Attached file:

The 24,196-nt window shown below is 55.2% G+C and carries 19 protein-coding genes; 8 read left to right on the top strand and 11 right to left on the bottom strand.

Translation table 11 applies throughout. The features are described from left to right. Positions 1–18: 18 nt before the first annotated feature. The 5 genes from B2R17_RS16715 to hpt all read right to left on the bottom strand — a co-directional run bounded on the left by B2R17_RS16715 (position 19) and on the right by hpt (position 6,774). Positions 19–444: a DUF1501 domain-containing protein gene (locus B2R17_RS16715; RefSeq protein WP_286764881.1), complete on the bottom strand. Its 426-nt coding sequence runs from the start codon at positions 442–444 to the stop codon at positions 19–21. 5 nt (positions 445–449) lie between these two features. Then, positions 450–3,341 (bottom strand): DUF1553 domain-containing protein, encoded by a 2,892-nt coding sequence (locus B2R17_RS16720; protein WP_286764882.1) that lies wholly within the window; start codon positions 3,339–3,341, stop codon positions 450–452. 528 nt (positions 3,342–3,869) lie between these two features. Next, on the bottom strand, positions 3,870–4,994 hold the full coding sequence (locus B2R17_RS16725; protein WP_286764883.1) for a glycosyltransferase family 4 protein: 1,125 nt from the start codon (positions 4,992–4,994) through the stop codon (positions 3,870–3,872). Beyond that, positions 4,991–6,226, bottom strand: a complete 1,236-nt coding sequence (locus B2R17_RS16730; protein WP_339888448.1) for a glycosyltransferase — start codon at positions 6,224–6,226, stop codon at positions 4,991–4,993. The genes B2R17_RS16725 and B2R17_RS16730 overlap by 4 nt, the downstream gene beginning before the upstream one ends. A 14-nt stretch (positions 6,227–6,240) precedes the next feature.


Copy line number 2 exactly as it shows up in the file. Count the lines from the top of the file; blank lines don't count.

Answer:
Translation table 11 applies throughout. The features are described from left to right. Positions 1–18: 18 nt before the first annotated feature. The 5 genes from B2R17_RS16715 to hpt all read right to left on the bottom strand — a co-directional run bounded on the left by B2R17_RS16715 (position 19) and on the right by hpt (position 6,774). Positions 19–444: a DUF1501 domain-containing protein gene (locus B2R17_RS16715; RefSeq protein WP_286764881.1), complete on the bottom strand. Its 426-nt coding sequence runs from the start codon at positions 442–444 to the stop codon at positions 19–21. 5 nt (positions 445–449) lie between these two features. Then, positions 450–3,341 (bottom strand): DUF1553 domain-containing protein, encoded by a 2,892-nt coding sequence (locus B2R17_RS16720; protein WP_286764882.1) that lies wholly within the window; start codon positions 3,339–3,341, stop codon positions 450–452. 528 nt (positions 3,342–3,869) lie between these two features. Next, on the bottom strand, positions 3,870–4,994 hold the full coding sequence (locus B2R17_RS16725; protein WP_286764883.1) for a glycosyltransferase family 4 protein: 1,125 nt from the start codon (positions 4,992–4,994) through the stop codon (positions 3,870–3,872). Beyond that, positions 4,991–6,226, bottom strand: a complete 1,236-nt coding sequence (locus B2R17_RS16730; protein WP_339888448.1) for a glycosyltransferase — start codon at positions 6,224–6,226, stop codon at positions 4,991–4,993. The genes B2R17_RS16725 and B2R17_RS16730 overlap by 4 nt, the downstream gene beginning before the upstream one ends. A 14-nt stretch (positions 6,227–6,240) precedes the next feature.